Id. at 3.
Thus, the primary issue before the Court is whether Randall’s motion for temporary
restraining order—made pursuant to the Arkansas Trade Secrets Act—is sufficient to establish
federal question jurisdiction pursuant to section 1454(a). Because section 1454 is relatively new,
there is a dearth of case law directly addressing this question. However, the court’s opinion in
Kamdem Ouaffo v. Naturasource Int’l, LLC, No. CV 15-6290, 2015 WL 5722837, at *1 (D.N.J.
Sept. 29, 2015), is particularly instructive.
In Kamdem, the plaintiff was engaged in the business of manufacturing and distributing
food flavor ingredients and formula. Id. The plaintiff contacted one business to discuss his
products, and that business subsequently contacted another business to explore using the plaintiff’s
product line in pet food. Id. In order to facilitate the discussions, both businesses signed nondisclosure agreements concerning the plaintiff’s products and, in return, the plaintiff released
proprietary information and formulas. Id. The business relationship between the parties eventually
soured and, despite numerous requests, the businesses refused to return the plaintiff’s proprietary
information related to his products. Id. The plaintiff later discovered that one of the businesses
filed a patent application allegedly utilizing his proprietary information. Id.
The plaintiff subsequently filed an action in New Jersey state court alleging
misappropriation of trade secrets, violation of the New Jersey Trade Secrets Act, misappropriation
of confidential and proprietary information, breach of nondisclosure agreement, breach of contract,
breach of fiduciary duty, unjust enrichment, breach of the covenant of good faith and fair dealing,
tortious interference of economic advantage and business opportunities, unfair competition, and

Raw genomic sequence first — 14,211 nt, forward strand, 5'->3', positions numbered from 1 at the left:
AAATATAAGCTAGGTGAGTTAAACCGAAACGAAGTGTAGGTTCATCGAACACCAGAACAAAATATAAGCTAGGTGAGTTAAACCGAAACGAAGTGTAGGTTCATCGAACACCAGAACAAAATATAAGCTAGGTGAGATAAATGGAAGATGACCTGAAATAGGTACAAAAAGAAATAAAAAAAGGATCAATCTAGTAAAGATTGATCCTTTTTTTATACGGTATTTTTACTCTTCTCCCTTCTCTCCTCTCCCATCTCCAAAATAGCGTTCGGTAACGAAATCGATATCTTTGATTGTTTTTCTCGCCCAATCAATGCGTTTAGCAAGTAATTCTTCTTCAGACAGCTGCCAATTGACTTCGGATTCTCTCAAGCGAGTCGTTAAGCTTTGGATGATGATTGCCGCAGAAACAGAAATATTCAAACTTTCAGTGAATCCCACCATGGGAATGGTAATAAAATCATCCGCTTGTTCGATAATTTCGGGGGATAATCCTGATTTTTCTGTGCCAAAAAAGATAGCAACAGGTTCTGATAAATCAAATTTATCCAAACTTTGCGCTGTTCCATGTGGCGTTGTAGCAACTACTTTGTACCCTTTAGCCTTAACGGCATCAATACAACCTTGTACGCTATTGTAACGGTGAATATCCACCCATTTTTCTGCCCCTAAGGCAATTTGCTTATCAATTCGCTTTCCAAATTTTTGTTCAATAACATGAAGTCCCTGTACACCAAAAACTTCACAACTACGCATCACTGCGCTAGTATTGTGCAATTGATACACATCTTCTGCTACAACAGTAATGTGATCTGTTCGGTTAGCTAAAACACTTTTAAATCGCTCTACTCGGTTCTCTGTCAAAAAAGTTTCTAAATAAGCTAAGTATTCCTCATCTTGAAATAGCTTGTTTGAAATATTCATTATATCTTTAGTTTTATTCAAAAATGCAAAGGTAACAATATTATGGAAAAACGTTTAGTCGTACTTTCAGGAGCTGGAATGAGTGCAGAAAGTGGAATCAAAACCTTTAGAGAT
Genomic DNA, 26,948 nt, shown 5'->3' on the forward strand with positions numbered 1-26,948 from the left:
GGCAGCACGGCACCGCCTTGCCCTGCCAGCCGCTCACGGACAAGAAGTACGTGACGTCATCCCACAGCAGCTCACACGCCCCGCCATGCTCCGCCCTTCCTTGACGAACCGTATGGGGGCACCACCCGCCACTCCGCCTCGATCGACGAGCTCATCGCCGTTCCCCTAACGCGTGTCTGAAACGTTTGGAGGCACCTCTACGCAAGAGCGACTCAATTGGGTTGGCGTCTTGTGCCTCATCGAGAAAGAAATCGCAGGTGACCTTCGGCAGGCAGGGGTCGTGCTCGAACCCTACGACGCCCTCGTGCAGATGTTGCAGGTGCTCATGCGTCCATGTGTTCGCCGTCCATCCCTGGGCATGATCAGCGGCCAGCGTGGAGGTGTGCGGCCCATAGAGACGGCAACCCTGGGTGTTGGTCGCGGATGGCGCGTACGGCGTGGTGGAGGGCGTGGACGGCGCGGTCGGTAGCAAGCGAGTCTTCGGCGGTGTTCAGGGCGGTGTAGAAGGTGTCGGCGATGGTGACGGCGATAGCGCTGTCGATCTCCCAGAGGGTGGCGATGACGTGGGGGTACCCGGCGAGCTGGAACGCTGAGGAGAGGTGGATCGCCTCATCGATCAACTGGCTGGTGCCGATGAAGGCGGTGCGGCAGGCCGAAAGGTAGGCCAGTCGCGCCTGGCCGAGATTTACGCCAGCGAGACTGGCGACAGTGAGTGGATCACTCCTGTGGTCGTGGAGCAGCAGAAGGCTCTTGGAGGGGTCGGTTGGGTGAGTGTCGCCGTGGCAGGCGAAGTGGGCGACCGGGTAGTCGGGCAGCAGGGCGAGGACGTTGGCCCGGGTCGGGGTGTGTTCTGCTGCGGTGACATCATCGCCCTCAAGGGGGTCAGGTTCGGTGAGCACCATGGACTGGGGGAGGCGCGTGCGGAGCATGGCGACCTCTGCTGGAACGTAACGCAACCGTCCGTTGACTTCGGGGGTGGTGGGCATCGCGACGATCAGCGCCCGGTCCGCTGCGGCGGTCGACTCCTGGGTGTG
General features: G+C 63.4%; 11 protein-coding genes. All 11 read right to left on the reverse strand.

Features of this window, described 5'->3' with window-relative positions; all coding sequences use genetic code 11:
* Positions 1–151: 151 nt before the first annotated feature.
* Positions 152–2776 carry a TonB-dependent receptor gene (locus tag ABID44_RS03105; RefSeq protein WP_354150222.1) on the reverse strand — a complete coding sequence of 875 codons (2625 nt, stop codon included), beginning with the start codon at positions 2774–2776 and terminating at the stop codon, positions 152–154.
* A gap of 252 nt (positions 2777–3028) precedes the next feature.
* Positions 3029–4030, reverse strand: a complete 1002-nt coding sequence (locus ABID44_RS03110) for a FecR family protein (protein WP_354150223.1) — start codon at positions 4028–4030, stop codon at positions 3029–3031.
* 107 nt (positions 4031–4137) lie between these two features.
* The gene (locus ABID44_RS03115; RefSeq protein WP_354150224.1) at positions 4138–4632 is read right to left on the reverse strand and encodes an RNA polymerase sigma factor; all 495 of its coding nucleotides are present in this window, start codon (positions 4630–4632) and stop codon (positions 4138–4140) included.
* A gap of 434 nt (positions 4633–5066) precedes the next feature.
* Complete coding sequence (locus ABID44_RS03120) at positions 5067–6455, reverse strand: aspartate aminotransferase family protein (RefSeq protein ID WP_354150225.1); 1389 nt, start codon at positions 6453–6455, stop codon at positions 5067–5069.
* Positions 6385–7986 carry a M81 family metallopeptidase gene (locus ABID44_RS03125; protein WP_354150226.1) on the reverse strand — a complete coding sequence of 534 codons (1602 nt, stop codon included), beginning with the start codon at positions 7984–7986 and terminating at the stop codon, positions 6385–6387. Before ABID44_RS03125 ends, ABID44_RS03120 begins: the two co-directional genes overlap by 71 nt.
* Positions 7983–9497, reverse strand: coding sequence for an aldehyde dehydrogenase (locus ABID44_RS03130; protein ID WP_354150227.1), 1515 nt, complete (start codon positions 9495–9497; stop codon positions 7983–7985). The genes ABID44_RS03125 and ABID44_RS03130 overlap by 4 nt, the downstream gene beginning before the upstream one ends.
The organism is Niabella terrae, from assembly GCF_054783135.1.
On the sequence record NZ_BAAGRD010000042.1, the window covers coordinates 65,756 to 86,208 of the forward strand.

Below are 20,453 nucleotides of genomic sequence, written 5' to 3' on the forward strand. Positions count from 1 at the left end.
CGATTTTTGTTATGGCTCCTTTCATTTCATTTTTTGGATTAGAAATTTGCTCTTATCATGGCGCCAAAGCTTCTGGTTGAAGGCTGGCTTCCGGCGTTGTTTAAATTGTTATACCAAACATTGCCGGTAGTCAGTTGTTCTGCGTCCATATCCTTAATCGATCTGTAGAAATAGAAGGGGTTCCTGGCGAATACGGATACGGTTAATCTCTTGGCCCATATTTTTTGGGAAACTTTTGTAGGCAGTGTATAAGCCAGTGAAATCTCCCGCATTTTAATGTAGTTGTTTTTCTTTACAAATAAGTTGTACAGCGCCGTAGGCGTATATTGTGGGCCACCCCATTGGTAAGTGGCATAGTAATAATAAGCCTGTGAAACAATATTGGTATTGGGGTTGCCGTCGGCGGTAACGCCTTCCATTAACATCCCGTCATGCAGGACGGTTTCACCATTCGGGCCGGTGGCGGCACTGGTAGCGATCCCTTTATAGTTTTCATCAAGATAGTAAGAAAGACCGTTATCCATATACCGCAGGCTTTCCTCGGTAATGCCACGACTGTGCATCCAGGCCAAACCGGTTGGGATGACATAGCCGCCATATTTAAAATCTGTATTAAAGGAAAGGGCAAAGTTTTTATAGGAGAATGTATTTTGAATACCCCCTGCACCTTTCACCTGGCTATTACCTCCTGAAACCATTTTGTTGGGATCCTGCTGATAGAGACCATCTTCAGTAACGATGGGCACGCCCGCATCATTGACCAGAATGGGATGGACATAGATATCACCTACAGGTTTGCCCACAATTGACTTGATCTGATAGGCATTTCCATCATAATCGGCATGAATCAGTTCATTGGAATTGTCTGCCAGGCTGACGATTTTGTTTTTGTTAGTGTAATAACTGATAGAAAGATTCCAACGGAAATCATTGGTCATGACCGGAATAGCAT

fraud. Id. After the close of discovery, the plaintiff filed a Notice of Removal in federal district
court pursuant to section 1454. Id. In his notice of removal, the plaintiff claimed that the district
court had federal question jurisdiction under section 1338, which provides that federal courts have
original and exclusive jurisdiction over patent claims. Id. at *2.
The district court found that the plaintiff could not remove pursuant to section 1454, as he
failed to plead any federal claims in the complaint. Id. The court explained that the plaintiff’s
assertion of patent claims was limited to his notice for removal and that the complaint failed to
“assert any patent claims, but rather restricted its claims to contract and tort claims that do not arise
under patent law, or any other federal law.” Id. The court further found that raising a patent law
claim for the first time in a notice of removal was insufficient to establish jurisdiction under section
1454, as a party can only “assert a claim for relief” in a pleading. Id. Because the complaint did
not raise any federal claims, the court concluded that it lacked subject matter jurisdiction and
remanded the case to state court. Id.
In the present case, the Court similarly finds that it lacks subject matter jurisdiction over
this matter. Like the plaintiff in Kamdem, Plaintiffs’ amended complaint asserts state law claims
and fails to raise any claims related to copyright law. Although Randall’s motion for temporary
restraining order raised concerns pursuant to the Arkansas Trade Secrets Act, this does not